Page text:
[SG] Journey to Chinatown Complex, Singapore - Part III

Sunday, February 12, 2012

Following our previous visits (Part 1 and Part 2)  to the heart of Chinatown, we could not help but developed a nostalgic feeling about the place. Somehow, the Hokkien and Cantonese speaking old folks, the traditional local food and the mix of tourists and locals alike had a very alluring influence.

We dedicated the visit to just Chinatown Complex, which itself housed a food centre, wet market and shops selling sundry goods. The old folks particularly, formed the majority of the diners during the post-lunch period when we visited. With growling stomachs, we had just one thing in mind, 'FOOD!'

Sar Kay Mah (Ma Zai in Cantonese)

Being one of the vanishing traditional Chinese snacks, Sar Kay Mah which translates to 'Sweet Egg Squares' originated as Manchurian food offered at ancestors remembrance ceremonies. 'Sar Kay' in Manchurian equates to 'cut' and, 'Mah' to 'rearrange'. Henceforth the name was a literal description of the making procedure. Apparently, people in Hong Kong referred to this mildly sweet snack, coated with malt sugar as 'Ma Zai', which in Cantonese meant horse-racing. Owing to superstition, punters would eat 'Ma Zai' prior to placing their bets, in the hope of drawing good luck.

According to an article by KF Seetoh from Makansutra, it was reported that the entire process which included kneading, rising, cutting, frying, cooling and coating took a good nine hours, which explained the reason why Mr Pan only sell a handful number of packets displayed at his shopfront.

(+) All the pastries were hand-made with a single hand owing to Mr Pan's deformed hand.

(+) Crisp surface with a crunchy and chewy texture.
(+) Much more fragrant compared to the mass-produced packet types typically found.
(+) Authentic and generous amount of malt sugar evenly applied.
(+) Densely packed. You could feel its weight, certainly not a miser with ingredients.

(-) It was slightly too oily for our liking.

(-) The sweetness, coupled with the oiliness might make one feel full or gelat rather easily. 

This 'Sar Kay Mah' won hands down when drawing comparison with the mass-produced ones typically found in supermarkets or even some bakeries such as those in Hong Kong. The fragrance, texture and freshness were but a few key elements which those commercialized 'Sar Kay Mahs' failed to measure up. It would be good though to have a pot of tea ready to go along with this afternoon snack or to satisfy one's late night sweet-tooth craving to aid digestion.

Verdict: 8.0/10

Char Kway Teow (CKT)
I was most definitely drawn to this stall due to the big 'hums' or clams on display.

(+) Very fragrant and was by our books an ideal plate of CKT.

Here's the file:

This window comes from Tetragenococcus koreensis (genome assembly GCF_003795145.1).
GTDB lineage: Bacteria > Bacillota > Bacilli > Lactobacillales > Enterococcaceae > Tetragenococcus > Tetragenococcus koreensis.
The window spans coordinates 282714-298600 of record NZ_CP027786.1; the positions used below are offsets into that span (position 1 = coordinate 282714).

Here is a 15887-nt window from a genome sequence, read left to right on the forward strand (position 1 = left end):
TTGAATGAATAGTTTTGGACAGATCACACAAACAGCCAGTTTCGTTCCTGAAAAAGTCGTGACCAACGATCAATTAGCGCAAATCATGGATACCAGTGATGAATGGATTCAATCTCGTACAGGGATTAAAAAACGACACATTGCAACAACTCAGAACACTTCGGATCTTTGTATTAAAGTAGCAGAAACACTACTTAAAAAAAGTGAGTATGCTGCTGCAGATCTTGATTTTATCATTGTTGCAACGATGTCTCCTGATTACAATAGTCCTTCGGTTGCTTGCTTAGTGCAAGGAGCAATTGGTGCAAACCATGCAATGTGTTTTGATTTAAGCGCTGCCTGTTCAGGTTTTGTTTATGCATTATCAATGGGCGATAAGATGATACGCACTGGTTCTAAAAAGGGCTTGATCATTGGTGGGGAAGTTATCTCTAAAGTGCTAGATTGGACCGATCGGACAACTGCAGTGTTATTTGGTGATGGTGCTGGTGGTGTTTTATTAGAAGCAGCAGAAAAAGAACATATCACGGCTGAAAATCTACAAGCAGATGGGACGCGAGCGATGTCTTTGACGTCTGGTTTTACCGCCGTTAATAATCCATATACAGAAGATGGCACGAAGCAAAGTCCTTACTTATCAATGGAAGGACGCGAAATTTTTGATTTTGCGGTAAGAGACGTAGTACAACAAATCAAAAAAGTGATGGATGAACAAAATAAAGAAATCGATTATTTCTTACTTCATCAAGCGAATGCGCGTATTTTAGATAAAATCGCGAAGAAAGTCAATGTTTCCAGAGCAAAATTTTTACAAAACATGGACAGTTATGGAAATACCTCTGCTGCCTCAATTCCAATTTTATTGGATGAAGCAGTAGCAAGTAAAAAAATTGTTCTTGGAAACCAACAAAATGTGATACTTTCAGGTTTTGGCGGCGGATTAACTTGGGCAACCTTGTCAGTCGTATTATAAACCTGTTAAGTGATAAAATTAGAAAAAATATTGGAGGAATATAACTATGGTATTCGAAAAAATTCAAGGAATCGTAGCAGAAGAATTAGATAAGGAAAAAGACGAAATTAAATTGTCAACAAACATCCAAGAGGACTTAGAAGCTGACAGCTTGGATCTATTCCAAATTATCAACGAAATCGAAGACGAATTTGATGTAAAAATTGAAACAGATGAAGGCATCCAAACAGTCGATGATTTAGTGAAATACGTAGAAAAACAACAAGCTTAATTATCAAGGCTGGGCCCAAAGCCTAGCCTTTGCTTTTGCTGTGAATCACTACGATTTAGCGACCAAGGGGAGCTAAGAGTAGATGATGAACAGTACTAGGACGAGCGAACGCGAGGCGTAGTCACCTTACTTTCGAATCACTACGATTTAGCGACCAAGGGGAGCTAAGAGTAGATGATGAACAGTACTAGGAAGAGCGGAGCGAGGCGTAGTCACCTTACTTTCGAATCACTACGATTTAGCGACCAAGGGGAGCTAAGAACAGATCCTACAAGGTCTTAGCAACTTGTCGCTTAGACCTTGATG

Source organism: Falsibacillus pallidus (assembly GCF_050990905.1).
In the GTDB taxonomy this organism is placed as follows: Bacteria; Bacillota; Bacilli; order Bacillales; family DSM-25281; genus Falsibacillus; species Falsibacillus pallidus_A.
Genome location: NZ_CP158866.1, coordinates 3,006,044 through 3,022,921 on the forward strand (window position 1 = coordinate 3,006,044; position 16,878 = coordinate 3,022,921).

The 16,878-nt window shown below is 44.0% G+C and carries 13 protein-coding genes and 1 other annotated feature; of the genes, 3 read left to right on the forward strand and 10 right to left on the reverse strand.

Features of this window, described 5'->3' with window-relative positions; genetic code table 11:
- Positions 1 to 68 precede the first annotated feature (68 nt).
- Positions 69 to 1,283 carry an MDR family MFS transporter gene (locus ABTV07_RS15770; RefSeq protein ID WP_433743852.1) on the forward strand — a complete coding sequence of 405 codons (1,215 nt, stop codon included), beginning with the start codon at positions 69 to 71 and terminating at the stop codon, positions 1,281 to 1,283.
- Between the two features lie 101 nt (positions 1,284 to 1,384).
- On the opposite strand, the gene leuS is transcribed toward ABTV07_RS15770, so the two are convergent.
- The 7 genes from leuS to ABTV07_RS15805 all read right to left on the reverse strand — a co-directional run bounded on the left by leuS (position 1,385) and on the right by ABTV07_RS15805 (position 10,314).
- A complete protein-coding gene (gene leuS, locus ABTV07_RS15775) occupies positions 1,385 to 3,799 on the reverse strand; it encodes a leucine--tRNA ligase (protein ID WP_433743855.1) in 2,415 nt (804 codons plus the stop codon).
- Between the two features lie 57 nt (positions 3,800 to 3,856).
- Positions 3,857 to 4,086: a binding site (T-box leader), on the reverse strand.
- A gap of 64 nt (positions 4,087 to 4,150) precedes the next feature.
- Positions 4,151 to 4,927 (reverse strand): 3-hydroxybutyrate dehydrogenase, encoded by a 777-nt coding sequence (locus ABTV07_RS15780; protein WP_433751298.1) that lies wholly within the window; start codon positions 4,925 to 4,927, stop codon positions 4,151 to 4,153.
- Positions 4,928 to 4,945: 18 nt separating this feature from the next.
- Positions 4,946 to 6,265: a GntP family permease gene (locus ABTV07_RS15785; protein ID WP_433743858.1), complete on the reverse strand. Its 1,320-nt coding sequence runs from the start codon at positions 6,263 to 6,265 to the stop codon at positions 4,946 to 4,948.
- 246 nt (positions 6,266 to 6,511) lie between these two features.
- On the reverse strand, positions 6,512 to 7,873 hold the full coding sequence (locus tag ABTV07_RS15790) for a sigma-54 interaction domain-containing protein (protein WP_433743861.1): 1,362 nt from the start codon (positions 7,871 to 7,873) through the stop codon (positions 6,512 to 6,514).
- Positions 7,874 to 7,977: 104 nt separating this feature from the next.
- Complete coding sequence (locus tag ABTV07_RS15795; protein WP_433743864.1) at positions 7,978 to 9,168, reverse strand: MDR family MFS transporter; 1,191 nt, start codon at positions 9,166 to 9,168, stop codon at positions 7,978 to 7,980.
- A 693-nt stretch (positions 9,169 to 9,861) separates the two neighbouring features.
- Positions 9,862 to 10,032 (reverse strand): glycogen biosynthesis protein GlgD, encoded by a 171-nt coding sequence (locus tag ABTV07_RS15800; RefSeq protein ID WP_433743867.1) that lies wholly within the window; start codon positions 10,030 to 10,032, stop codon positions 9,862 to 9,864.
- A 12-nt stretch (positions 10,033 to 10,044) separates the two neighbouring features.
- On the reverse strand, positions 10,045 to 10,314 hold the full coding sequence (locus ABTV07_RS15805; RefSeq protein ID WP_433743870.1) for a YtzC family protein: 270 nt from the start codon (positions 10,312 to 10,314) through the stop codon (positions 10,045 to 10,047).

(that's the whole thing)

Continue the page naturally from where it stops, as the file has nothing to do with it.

(+) The 'wok-fire' was sufficient and strong enough to bring out the flavours.
(+) Good portion of clams indeed, and particularly enjoyed the abundance of bean sprouts which gave the crunch and the Chinese sausage enhanced its aroma.
(+) Was not overly oily (Let's face it, this was afterall not a healthy dish..)

Verdict: 8.0/10

Mixed Meat Platter (Roast Pork, Char Siew (Barbequed Pork) and Sausage)

Roast pork was probably the best among the 3 types of roast meat ordered but it was nowhere as crunchy or good as the ones we had in Malaysia, at Hao Bi or Famosa.  Overall a very mediocre plate of mixed roast meat on rice. I had to admit that I tended to be more critical when it came to reviewing roast meat dishes for I am a huge fan of it. On this occasion, I was certainly not impressed with the quality. Worse still, the accompanying soup had to be self-scooped. Not that I would ever drink the usually MSG-laden soup, but I could certainly see the 'What? Seriously? You gotta be kiddin' me look' on the two customers in front of me when told by the serving uncle to help themselves to the soup.

Verdict: 6.5/10

Pear and Apple Pork Ribs Soup (Sheng Xi Soup)

(+) Our 2nd visit to this stall and the quality certainly held up to standard as expected.
(+) The pork ribs were tender and soft and love the crunchy tendons especially.
(+) The soup was mildly sweet, owing to the natural sweetness of pear and apple.
(+) Very appetizing and could not stop scurrying my spoon for another mouthful!
(+) Despite the wholesome and rich flavours, did not leave us thirsty, i.e. no MSG.
(+) The soup was luscious, nourishing and full-bodied to say the least.

(-) The ribs were tender but not quite as much compared to our last visit, though I had to include that our last visit was done in the evening, which probably allowed the meat to simmer for a couple more hours. That being said, I could probably attest to the fresh ingredients used. 

Interested readers might wish to know more about their soup via their website here.

Verdict: 8.5/10

Almond Paste (二姑湯水)